Longview ISD superintendent discusses how library books are regulated
LONGVIEW, Texas (KLTV) - One of the discussion items at Longview ISD’s last board meeting was the review of books ordered for schools in the district. The head librarian presented a report to the board which included any books that the board might deem inappropriate.
Longview ISD Superintendent James Wilcox says scrutinizing district library books is nothing new.
“We have been taking some books off the shelves the last sixteen and a half years that I’ve been here,” Wilcox said.
Wilcox says their Head Librarian Kimberly Shadowens had reviewed all the titles of books ordered for school this year and presented a report to the school board.
“Occasionally people get a little lackadaisical and individual books slip through. When they are found, we take them out of circulation,” Wilcox said.
Although the head librarian found at least one questionable book that had been ordered, the district says no books have been pulled this year.
“The books are vetted before they are ordered. Some companies, they’ll just have, ‘we recommend these X titles for first grade, or second, or high school,’” Wilcox said.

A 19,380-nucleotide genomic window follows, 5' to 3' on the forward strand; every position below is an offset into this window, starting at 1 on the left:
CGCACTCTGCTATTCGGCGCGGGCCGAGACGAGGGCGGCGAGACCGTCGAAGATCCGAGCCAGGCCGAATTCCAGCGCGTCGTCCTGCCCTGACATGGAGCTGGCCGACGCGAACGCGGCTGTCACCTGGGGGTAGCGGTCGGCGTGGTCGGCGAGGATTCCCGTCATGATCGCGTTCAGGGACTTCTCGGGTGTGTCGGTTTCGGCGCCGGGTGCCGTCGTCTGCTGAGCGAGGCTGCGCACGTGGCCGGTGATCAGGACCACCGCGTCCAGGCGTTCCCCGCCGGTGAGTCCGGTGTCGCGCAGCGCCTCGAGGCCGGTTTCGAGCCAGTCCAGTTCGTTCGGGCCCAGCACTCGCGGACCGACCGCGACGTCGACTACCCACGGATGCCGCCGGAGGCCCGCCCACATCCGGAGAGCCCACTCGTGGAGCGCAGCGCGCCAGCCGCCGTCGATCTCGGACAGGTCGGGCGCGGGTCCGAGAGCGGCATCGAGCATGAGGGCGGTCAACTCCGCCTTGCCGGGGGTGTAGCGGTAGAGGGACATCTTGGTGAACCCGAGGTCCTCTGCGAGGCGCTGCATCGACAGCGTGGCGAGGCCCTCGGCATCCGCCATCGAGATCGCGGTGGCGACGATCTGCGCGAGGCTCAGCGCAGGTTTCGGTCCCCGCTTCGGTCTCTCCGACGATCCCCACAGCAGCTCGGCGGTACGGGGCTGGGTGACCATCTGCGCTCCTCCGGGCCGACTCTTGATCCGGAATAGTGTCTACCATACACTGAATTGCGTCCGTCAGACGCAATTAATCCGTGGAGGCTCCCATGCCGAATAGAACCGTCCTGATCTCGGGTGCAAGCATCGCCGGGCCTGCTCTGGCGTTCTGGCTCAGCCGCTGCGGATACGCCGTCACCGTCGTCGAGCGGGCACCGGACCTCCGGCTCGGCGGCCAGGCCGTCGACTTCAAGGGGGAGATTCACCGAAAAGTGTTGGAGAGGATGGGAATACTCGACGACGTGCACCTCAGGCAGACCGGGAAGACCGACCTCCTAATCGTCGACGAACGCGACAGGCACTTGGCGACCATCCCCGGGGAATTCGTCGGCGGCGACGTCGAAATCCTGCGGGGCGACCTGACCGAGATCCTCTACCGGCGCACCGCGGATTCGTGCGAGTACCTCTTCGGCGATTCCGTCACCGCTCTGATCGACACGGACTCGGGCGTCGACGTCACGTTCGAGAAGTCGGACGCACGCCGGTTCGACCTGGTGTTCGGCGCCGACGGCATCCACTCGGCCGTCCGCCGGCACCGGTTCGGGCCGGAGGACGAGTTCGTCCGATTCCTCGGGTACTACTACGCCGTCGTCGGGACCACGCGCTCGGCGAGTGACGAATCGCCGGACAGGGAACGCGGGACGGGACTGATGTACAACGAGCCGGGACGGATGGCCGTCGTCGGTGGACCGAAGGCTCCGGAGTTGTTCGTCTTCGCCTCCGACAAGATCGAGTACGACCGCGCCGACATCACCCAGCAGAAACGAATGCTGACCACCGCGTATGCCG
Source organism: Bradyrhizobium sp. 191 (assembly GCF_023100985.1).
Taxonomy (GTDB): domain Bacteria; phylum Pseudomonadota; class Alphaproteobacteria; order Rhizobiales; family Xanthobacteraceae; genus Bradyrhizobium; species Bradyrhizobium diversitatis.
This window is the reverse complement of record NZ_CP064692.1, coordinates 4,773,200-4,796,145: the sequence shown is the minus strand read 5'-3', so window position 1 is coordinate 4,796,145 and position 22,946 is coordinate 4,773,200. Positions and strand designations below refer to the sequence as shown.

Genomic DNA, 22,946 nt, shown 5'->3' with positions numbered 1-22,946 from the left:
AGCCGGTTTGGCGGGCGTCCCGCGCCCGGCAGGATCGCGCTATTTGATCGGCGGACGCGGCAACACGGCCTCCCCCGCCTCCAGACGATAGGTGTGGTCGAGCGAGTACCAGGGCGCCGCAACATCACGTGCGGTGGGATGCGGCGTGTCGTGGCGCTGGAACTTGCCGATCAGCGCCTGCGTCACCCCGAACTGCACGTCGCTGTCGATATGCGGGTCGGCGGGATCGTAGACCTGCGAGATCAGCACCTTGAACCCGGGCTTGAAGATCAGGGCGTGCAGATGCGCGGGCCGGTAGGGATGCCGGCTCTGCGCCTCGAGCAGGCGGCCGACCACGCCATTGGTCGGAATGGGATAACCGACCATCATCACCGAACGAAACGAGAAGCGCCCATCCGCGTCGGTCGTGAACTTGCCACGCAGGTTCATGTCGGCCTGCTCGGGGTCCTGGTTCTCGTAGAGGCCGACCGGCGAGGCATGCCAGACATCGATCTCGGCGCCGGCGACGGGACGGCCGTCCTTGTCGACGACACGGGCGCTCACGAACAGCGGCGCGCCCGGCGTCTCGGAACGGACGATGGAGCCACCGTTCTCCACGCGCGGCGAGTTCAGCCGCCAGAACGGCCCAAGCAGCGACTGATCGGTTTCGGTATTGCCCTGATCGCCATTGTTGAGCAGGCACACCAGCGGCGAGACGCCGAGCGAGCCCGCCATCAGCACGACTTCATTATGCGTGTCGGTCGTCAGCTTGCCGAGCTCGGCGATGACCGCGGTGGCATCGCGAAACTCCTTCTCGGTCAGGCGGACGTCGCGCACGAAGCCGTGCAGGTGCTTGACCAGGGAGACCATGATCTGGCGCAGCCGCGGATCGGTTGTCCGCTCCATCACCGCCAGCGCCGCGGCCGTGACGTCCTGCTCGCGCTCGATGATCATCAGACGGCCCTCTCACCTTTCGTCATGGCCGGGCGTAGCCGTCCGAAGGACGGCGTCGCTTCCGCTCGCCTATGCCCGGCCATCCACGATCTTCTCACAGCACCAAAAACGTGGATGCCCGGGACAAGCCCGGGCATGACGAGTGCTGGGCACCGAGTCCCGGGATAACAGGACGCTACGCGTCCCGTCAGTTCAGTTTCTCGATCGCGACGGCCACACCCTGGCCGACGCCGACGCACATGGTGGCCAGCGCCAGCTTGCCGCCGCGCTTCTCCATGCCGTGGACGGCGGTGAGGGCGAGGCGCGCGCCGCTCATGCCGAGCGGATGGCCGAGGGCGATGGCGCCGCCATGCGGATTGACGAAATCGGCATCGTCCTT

Wilcox says over the years sometimes a questionable book comes in a bundle of books.
“When we feel like something’s inappropriate; that’s what we would want for our child? And so, we’re pulling those books,” Wilcox said.
LISD has an online card catalogue K-12 available for district families. Wilcox says the head librarian uses that list to review titles. It’s not necessarily the case that each book is read in full before making a determination, though.
“Nope. If it’s a questionable title that’s good enough,” Wilcox said.
He says a notification is sent to the appropriate campus when a book is identified.
“And, the principal and the staff say well, you know, this is something that slipped through the cracks, and this is not something that I want my child reading, and it’s not something I want your child reading. And then, it is not burned or banned, it’s just pulled, and then you have to have a parent request for it to be checked out,” Wilcox said.
Wilcox says the book is taken out and “put on the ‘must request’ list, and that ‘must request’ list is with parental approval.”
“But, sixteen and a half years, we’ve never had one of those requests here in Longview,” Wilcox said.
He says they have not received any complaints about their library books from parents, and Wilcox wants to keep it that way.
“If it deals expressly with alternative lifestyles or sexual preference, then that’s not something that we want our students reading on our watch. Their parents can provide them with any kind of material that they want, but if it’s coming through us, we want to make sure it’s appropriate,” Wilcox said.
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